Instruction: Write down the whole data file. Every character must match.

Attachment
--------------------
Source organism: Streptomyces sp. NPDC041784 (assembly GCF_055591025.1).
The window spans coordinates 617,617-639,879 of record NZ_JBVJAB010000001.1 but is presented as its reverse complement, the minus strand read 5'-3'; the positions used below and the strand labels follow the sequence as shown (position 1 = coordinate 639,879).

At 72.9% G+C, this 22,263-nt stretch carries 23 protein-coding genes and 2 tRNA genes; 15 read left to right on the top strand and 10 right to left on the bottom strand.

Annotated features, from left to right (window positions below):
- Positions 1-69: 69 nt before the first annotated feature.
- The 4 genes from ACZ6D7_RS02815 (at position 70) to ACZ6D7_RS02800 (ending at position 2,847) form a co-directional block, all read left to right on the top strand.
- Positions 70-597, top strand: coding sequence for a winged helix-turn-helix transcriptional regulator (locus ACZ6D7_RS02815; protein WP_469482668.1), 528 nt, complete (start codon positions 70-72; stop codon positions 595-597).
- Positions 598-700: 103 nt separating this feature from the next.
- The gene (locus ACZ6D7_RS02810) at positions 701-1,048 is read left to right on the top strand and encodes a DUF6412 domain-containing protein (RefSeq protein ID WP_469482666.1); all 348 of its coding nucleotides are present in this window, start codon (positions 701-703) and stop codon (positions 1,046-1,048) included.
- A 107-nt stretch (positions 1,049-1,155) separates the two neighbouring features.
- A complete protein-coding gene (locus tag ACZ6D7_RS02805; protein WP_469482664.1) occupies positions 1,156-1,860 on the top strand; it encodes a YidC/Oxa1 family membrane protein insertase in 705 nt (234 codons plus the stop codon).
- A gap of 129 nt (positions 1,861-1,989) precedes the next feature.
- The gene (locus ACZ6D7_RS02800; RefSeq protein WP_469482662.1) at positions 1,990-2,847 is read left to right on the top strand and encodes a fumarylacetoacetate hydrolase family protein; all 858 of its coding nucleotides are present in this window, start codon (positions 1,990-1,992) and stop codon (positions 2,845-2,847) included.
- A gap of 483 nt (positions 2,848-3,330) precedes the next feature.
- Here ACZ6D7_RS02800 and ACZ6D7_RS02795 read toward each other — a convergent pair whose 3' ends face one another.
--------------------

Source organism: Streptomyces sp. NPDC041784 (assembly GCF_055591025.1).
The window spans coordinates 617,617-639,879 of record NZ_JBVJAB010000001.1 but is presented as its reverse complement, the minus strand read 5'-3'; the positions used below and the strand labels follow the sequence as shown (position 1 = coordinate 639,879).

At 72.9% G+C, this 22,263-nt stretch carries 23 protein-coding genes and 2 tRNA genes; 15 read left to right on the top strand and 10 right to left on the bottom strand.

Annotated features, from left to right (window positions below):
- Positions 1-69: 69 nt before the first annotated feature.
- The 4 genes from ACZ6D7_RS02815 (at position 70) to ACZ6D7_RS02800 (ending at position 2,847) form a co-directional block, all read left to right on the top strand.
- Positions 70-597, top strand: coding sequence for a winged helix-turn-helix transcriptional regulator (locus ACZ6D7_RS02815; protein WP_469482668.1), 528 nt, complete (start codon positions 70-72; stop codon positions 595-597).
- Positions 598-700: 103 nt separating this feature from the next.
- The gene (locus ACZ6D7_RS02810) at positions 701-1,048 is read left to right on the top strand and encodes a DUF6412 domain-containing protein (RefSeq protein ID WP_469482666.1); all 348 of its coding nucleotides are present in this window, start codon (positions 701-703) and stop codon (positions 1,046-1,048) included.
- A 107-nt stretch (positions 1,049-1,155) separates the two neighbouring features.
- A complete protein-coding gene (locus tag ACZ6D7_RS02805; protein WP_469482664.1) occupies positions 1,156-1,860 on the top strand; it encodes a YidC/Oxa1 family membrane protein insertase in 705 nt (234 codons plus the stop codon).
- A gap of 129 nt (positions 1,861-1,989) precedes the next feature.
- The gene (locus ACZ6D7_RS02800; RefSeq protein WP_469482662.1) at positions 1,990-2,847 is read left to right on the top strand and encodes a fumarylacetoacetate hydrolase family protein; all 858 of its coding nucleotides are present in this window, start codon (positions 1,990-1,992) and stop codon (positions 2,845-2,847) included.
- A gap of 483 nt (positions 2,848-3,330) precedes the next feature.
- Here ACZ6D7_RS02800 and ACZ6D7_RS02795 read toward each other — a convergent pair whose 3' ends face one another.